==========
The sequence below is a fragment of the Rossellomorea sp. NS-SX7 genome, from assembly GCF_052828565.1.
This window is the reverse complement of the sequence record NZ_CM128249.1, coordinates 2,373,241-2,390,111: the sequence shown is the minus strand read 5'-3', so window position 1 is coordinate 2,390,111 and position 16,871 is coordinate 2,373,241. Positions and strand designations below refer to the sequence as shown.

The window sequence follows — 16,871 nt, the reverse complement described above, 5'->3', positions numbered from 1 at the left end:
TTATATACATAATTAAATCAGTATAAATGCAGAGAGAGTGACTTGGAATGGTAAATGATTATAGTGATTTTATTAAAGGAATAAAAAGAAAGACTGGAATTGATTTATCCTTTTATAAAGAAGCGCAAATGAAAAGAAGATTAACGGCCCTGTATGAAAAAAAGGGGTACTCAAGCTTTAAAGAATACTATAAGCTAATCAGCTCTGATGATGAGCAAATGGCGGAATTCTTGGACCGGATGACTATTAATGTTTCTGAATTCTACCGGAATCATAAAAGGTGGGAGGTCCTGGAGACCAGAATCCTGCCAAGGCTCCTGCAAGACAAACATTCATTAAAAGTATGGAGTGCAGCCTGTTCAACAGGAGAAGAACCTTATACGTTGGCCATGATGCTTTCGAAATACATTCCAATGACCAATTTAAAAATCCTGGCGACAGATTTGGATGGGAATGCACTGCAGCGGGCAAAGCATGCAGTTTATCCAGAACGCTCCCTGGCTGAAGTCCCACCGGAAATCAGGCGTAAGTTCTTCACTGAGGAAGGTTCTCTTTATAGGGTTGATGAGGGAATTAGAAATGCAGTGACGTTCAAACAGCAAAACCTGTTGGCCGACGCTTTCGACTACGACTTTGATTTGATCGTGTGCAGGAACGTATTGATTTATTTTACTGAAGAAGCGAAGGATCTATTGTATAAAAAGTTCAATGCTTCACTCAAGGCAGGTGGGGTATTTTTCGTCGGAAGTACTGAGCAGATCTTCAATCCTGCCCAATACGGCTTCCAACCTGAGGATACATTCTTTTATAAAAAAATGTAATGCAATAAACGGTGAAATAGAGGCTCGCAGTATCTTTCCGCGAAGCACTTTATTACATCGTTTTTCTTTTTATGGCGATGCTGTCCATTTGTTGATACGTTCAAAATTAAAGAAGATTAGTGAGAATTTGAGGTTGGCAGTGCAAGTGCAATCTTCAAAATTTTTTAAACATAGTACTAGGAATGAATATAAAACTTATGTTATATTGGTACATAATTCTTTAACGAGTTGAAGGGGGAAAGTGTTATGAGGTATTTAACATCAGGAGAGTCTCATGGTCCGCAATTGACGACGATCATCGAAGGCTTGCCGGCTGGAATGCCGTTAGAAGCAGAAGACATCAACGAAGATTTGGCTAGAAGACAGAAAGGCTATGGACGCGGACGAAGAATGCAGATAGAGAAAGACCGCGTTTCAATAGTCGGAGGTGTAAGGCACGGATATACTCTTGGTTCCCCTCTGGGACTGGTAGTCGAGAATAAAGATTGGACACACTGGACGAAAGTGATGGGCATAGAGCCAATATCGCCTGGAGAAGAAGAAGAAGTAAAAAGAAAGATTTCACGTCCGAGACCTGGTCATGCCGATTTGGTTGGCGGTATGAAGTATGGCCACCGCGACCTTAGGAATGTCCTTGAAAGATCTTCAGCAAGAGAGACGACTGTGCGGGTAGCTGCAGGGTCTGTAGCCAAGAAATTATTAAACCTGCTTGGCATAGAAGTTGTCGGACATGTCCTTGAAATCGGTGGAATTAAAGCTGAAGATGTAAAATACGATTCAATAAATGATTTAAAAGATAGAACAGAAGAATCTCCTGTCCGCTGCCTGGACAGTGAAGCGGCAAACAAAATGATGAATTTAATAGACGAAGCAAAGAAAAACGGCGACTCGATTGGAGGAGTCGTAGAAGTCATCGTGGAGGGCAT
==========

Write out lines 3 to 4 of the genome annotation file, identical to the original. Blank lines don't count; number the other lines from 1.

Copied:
The window sequence follows — 16,871 nt, the reverse complement described above, 5'->3', positions numbered from 1 at the left end:
TTATATACATAATTAAATCAGTATAAATGCAGAGAGAGTGACTTGGAATGGTAAATGATTATAGTGATTTTATTAAAGGAATAAAAAGAAAGACTGGAATTGATTTATCCTTTTATAAAGAAGCGCAAATGAAAAGAAGATTAACGGCCCTGTATGAAAAAAAGGGGTACTCAAGCTTTAAAGAATACTATAAGCTAATCAGCTCTGATGATGAGCAAATGGCGGAATTCTTGGACCGGATGACTATTAATGTTTCTGAATTCTACCGGAATCATAAAAGGTGGGAGGTCCTGGAGACCAGAATCCTGCCAAGGCTCCTGCAAGACAAACATTCATTAAAAGTATGGAGTGCAGCCTGTTCAACAGGAGAAGAACCTTATACGTTGGCCATGATGCTTTCGAAATACATTCCAATGACCAATTTAAAAATCCTGGCGACAGATTTGGATGGGAATGCACTGCAGCGGGCAAAGCATGCAGTTTATCCAGAACGCTCCCTGGCTGAAGTCCCACCGGAAATCAGGCGTAAGTTCTTCACTGAGGAAGGTTCTCTTTATAGGGTTGATGAGGGAATTAGAAATGCAGTGACGTTCAAACAGCAAAACCTGTTGGCCGACGCTTTCGACTACGACTTTGATTTGATCGTGTGCAGGAACGTATTGATTTATTTTACTGAAGAAGCGAAGGATCTATTGTATAAAAAGTTCAATGCTTCACTCAAGGCAGGTGGGGTATTTTTCGTCGGAAGTACTGAGCAGATCTTCAATCCTGCCCAATACGGCTTCCAACCTGAGGATACATTCTTTTATAAAAAAATGTAATGCAATAAACGGTGAAATAGAGGCTCGCAGTATCTTTCCGCGAAGCACTTTATTACATCGTTTTTCTTTTTATGGCGATGCTGTCCATTTGTTGATACGTTCAAAATTAAAGAAGATTAGTGAGAATTTGAGGTTGGCAGTGCAAGTGCAATCTTCAAAATTTTTTAAACATAGTACTAGGAATGAATATAAAACTTATGTTATATTGGTACATAATTCTTTAACGAGTTGAAGGGGGAAAGTGTTATGAGGTATTTAACATCAGGAGAGTCTCATGGTCCGCAATTGACGACGATCATCGAAGGCTTGCCGGCTGGAATGCCGTTAGAAGCAGAAGACATCAACGAAGATTTGGCTAGAAGACAGAAAGGCTATGGACGCGGACGAAGAATGCAGATAGAGAAAGACCGCGTTTCAATAGTCGGAGGTGTAAGGCACGGATATACTCTTGGTTCCCCTCTGGGACTGGTAGTCGAGAATAAAGATTGGACACACTGGACGAAAGTGATGGGCATAGAGCCAATATCGCCTGGAGAAGAAGAAGAAGTAAAAAGAAAGATTTCACGTCCGAGACCTGGTCATGCCGATTTGGTTGGCGGTATGAAGTATGGCCACCGCGACCTTAGGAATGTCCTTGAAAGATCTTCAGCAAGAGAGACGACTGTGCGGGTAGCTGCAGGGTCTGTAGCCAAGAAATTATTAAACCTGCTTGGCATAGAAGTTGTCGGACATGTCCTTGAAATCGGTGGAATTAAAGCTGAAGATGTAAAATACGATTCAATAAATGATTTAAAAGATAGAACAGAAGAATCTCCTGTCCGCTGCCTGGACAGTGAAGCGGCAAACAAAATGATGAATTTAATAGACGAAGCAAAGAAAAACGGCGACTCGATTGGAGGAGTCGTAGAAGTCATCGTGGAGGGCAT